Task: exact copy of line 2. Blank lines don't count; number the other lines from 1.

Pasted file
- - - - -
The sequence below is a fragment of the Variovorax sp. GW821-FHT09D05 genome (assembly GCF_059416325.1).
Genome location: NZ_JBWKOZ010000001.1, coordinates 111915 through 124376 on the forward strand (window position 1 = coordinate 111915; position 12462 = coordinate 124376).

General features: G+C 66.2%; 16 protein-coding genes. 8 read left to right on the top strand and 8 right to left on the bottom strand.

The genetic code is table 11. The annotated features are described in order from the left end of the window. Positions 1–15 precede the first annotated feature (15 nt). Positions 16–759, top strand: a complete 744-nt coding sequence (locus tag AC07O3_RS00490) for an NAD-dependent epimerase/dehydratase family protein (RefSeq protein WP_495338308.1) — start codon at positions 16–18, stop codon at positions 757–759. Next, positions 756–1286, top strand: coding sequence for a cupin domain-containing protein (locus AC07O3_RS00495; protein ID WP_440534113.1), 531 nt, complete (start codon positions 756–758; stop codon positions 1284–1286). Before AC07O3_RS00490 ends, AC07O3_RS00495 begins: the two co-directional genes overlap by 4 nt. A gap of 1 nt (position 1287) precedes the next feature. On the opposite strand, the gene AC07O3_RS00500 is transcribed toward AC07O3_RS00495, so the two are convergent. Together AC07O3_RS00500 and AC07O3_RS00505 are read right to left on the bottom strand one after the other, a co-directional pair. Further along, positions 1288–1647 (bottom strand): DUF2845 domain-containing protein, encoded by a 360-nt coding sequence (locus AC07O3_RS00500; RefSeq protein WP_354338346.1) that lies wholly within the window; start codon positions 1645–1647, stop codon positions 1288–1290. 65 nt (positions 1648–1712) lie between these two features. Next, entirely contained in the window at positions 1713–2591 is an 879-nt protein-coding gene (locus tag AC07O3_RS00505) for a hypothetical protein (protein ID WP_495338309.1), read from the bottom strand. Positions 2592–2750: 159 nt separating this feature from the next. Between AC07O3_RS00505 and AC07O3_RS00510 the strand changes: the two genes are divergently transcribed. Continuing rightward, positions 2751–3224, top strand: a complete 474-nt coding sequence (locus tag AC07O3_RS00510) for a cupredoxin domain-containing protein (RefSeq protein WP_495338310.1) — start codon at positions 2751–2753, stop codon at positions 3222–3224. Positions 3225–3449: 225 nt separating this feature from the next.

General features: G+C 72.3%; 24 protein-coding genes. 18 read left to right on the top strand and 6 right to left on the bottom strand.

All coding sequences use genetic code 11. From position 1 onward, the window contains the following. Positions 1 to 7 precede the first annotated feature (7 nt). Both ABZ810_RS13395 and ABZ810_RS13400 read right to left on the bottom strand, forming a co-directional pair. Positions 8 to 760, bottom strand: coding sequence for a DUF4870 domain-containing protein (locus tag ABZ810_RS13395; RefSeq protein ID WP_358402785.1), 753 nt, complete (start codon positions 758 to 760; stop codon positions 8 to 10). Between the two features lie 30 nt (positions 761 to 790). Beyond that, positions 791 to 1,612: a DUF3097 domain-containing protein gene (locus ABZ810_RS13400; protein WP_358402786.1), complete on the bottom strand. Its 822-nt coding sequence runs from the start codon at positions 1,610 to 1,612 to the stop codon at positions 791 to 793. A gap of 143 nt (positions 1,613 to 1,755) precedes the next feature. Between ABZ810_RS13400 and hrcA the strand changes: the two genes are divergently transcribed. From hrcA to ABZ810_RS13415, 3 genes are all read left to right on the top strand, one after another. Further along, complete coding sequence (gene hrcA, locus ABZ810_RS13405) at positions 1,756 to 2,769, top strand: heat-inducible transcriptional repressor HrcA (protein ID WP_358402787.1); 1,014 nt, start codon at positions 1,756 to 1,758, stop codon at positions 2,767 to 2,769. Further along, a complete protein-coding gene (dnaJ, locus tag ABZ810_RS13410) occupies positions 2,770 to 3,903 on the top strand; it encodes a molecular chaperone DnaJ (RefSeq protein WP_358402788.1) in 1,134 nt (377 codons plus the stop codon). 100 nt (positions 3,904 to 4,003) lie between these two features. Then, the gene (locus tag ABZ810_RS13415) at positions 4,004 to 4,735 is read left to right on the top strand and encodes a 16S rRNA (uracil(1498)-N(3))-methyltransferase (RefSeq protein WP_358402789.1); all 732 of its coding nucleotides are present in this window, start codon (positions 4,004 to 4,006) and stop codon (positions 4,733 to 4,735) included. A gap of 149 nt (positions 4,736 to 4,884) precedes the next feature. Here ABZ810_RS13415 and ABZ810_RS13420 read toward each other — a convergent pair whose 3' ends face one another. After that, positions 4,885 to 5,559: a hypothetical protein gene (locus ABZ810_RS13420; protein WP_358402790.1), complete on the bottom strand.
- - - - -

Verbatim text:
Genome location: NZ_JBWKOZ010000001.1, coordinates 111915 through 124376 on the forward strand (window position 1 = coordinate 111915; position 12462 = coordinate 124376).